Money Management Newsletter: GICs
and Fixed Income
Maximizing returns on GIC investments, compounding
and escalating interest rates
Start early and invest often - The longer your investments
have to grow, the more opportunity you have to reap the benefits of compound
interest - is a standard investment mantra.
If you're not relying on your GICs as a source of regular income, then
opt for compound interest (View rate
chart) to maximize your return. Compound interest is the interest
that you earn on your interest. For example, if you invested $10,000 and
earned a rate of four per cent over one year, your interest would be $400.
If you earned four percent again the following year on the combined amount
of $10,400 you would receive $416 in interest. The extra $16 that was
earned on the $400 would be your compounded interest. Compounding interest
is a compelling reason to invest for the long-term.
Click here: To learn
more on compounding
Ladder the maturity dates of your GICs - This is one
way to diversify the GIC component of your portfolio to help you meet
your goals and reduce your risk. Laddering helps maximize your overall
return by structuring your GIC investment maturities so that you renew
them for the term with traditionally the
highest rate of interest the five-year GIC while giving
you flexibility and access to your funds. Here's how it works:
- First, you divide your total GIC investment into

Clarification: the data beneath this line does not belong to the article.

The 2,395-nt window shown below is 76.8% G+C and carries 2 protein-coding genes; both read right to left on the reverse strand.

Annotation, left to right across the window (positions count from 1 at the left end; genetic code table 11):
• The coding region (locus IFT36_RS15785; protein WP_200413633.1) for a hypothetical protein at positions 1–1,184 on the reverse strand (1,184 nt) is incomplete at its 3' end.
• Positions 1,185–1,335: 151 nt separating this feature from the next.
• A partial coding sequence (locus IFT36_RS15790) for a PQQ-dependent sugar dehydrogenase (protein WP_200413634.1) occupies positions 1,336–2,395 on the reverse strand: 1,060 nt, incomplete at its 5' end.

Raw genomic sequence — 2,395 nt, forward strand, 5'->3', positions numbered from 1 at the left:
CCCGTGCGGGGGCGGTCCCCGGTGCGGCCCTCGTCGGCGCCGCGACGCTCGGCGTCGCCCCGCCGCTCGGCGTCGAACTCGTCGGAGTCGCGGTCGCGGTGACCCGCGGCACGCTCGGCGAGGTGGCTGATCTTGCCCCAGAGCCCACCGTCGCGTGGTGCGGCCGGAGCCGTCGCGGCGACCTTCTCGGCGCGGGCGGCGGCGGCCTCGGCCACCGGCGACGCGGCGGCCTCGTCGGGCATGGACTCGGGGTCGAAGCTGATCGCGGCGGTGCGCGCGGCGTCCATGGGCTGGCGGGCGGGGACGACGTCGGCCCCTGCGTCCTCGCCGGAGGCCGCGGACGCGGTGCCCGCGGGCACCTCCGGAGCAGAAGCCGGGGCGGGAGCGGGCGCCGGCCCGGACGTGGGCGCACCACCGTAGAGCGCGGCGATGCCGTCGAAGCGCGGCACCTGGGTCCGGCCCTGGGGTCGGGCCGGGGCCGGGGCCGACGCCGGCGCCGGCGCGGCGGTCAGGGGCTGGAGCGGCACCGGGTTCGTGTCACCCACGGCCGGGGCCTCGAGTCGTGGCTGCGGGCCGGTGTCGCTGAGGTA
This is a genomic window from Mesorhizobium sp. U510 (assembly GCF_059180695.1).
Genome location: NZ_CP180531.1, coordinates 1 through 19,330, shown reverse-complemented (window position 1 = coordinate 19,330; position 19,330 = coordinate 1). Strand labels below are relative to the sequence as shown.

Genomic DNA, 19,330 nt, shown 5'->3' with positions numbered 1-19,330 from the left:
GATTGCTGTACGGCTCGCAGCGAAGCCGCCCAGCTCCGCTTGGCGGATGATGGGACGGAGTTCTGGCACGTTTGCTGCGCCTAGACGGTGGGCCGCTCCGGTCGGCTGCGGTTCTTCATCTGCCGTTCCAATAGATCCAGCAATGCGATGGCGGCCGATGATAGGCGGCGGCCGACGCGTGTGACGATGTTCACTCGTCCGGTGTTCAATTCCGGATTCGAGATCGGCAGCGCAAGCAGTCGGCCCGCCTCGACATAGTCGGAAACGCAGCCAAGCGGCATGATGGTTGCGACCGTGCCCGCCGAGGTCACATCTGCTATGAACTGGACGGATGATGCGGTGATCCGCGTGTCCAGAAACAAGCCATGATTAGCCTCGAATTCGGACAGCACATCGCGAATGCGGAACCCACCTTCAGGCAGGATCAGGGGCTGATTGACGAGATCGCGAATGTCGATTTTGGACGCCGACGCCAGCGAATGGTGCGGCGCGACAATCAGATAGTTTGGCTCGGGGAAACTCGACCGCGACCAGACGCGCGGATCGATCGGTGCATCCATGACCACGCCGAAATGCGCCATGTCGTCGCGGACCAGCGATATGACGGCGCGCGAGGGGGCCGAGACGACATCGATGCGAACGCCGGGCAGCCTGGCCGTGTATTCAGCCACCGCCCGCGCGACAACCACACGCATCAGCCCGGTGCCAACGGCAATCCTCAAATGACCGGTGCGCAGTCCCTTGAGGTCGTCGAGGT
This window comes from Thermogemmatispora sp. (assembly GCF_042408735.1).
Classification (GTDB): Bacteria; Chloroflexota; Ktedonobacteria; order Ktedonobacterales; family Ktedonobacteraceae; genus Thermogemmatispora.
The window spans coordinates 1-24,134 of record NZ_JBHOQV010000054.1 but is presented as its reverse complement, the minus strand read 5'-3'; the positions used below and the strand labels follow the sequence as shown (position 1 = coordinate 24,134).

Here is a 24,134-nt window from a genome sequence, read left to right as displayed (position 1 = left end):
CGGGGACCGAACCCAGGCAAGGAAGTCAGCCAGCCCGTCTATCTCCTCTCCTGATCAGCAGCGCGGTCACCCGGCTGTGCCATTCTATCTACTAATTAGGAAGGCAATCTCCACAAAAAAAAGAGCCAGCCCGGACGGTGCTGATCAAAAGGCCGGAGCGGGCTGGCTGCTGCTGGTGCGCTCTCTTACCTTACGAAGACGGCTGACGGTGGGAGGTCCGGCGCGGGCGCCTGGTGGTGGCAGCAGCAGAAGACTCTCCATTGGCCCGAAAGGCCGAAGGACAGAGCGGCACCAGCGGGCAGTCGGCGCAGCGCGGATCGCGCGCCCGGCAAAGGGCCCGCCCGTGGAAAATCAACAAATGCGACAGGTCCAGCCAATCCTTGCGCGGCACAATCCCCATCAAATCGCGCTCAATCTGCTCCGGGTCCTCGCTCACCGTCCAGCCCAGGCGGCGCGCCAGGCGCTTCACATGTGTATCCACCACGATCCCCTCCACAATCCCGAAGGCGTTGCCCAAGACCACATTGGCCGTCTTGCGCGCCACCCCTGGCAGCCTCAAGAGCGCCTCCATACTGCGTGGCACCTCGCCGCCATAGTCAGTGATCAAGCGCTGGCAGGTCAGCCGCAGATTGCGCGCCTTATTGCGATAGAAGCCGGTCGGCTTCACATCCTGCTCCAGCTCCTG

five equal portions, and invest them in five different GICs - ranging
from one-year to five-year maturities. This way, one of your GICs will
mature each year.
- Each year as a GIC matures you renew it for five-years
if the funds are not required. This way you continue the ladder of one
GIC maturing annually to provide ready funds if needed but also earning
a higher average rate of return by using five-year renewal terms.
Click here: To
learn more on laddering
In addition to giving you access to some of your money
each year, laddering helps smooth out interest rate fluctuations and increases
your return potential by reducing the impact of interest rate dips.
, Fiscal Agents' GIC investment specialist says "Some institutions
such as Advisors Advantage Trust or TD-Canada Trust offer automatic GIC
laddering" - a convenient solution for investors interested in this
strategy. She also advises, "don't be fooled by the high interest
rates offered in the final years of escalator or rate riser GICs. It's
the overall effective rate of return as indicated by the blended rate
or average rate over the life of the GIC that's important. This is the
absolute return for the time period - and the only rate that matters.
Investors who normally invest amounts close to the $100,000 CDIC insurance
limit should be mindful that the total principal and accumulating interest
news release) ). GICs are not considered marketable securities such
as Canadian bonds and normally cannot be sold before maturity. (Exceptions
are available) Compounding certificates only offer tax relief if sheltered
in a registered investment such as an RRSP or RRIF. The interest earned
each year on a non-registered, compound-interest GIC must be reported
as income on your tax return, for the year earned, even though you will
not actually receive the money until the GIC matures.
||Use this link to load a printer-friendly
version of this document.
Have a question regarding
this article? Use our feedback form
to send us a note.
, Fiscal Agents Money Management Newsletter
25 Lakeshore Road, Oakville, On L6K 1C6.